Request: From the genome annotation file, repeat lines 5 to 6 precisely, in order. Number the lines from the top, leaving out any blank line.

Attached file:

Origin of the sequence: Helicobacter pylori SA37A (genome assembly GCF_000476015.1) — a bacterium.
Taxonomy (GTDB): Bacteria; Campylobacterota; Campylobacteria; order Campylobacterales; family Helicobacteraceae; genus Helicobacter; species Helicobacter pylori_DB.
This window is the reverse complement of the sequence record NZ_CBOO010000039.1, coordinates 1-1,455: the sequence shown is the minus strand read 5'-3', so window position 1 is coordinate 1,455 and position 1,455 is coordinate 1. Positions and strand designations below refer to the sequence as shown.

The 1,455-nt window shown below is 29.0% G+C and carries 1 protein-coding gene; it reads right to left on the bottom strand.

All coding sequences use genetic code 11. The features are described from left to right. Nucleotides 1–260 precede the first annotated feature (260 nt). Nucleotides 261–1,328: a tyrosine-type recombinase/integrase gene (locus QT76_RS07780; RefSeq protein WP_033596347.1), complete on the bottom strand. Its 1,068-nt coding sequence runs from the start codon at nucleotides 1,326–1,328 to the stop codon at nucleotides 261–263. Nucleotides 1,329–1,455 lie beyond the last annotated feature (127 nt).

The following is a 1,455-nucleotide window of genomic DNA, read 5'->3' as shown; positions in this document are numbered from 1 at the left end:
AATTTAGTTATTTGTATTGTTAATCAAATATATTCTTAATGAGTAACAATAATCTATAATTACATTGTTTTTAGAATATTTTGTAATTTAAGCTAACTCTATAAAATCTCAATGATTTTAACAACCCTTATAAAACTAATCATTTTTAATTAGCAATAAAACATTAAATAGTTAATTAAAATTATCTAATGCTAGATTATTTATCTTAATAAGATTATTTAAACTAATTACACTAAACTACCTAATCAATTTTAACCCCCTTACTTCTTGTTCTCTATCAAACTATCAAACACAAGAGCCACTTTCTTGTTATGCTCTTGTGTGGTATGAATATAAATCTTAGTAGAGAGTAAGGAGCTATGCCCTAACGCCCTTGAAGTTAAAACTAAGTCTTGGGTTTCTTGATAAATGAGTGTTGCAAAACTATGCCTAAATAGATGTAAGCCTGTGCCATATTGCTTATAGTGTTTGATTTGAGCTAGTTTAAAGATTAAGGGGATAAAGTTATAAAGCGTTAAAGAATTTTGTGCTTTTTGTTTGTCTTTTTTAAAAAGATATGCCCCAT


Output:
All coding sequences use genetic code 11. The features are described from left to right. Nucleotides 1–260 precede the first annotated feature (260 nt). Nucleotides 261–1,328: a tyrosine-type recombinase/integrase gene (locus QT76_RS07780; RefSeq protein WP_033596347.1), complete on the bottom strand. Its 1,068-nt coding sequence runs from the start codon at nucleotides 1,326–1,328 to the stop codon at nucleotides 261–263. Nucleotides 1,329–1,455 lie beyond the last annotated feature (127 nt).

The following is a 1,455-nucleotide window of genomic DNA, read 5'->3' as shown; positions in this document are numbered from 1 at the left end: